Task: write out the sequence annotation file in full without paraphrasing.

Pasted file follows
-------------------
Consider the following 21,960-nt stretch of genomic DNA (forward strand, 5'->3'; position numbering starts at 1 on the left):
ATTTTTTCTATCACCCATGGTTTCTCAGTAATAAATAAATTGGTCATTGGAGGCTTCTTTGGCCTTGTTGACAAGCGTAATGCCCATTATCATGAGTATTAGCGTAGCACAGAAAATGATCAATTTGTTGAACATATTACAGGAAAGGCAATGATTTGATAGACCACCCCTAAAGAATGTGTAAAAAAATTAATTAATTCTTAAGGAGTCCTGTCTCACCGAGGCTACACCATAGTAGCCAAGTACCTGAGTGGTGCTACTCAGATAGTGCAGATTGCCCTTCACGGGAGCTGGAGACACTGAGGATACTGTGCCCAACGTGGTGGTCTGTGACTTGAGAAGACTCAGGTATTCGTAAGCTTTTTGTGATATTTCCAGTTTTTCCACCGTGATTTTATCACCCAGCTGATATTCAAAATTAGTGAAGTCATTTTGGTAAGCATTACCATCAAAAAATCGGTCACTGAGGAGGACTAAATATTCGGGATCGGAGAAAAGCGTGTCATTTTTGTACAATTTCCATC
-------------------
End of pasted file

Consider the following 21,960-nt stretch of genomic DNA (forward strand, 5'->3'; position numbering starts at 1 on the left):
ATTTTTTCTATCACCCATGGTTTCTCAGTAATAAATAAATTGGTCATTGGAGGCTTCTTTGGCCTTGTTGACAAGCGTAATGCCCATTATCATGAGTATTAGCGTAGCACAGAAAATGATCAATTTGTTGAACATATTACAGGAAAGGCAATGATTTGATAGACCACCCCTAAAGAATGTGTAAAAAAATTAATTAATTCTTAAGGAGTCCTGTCTCACCGAGGCTACACCATAGTAGCCAAGTACCTGAGTGGTGCTACTCAGATAGTGCAGATTGCCCTTCACGGGAGCTGGAGACACTGAGGATACTGTGCCCAACGTGGTGGTCTGTGACTTGAGAAGACTCAGGTATTCGTAAGCTTTTTGTGATATTTCCAGTTTTTCCACCGTGATTTTATCACCCAGCTGATATTCAAAATTAGTGAAGTCATTTTGGTAAGCATTACCATCAAAAAATCGGTCACTGAGGAGGACTAAATATTCGGGATCGGAGAAAAGCGTGTCATTTTTGTACAATTTCCATC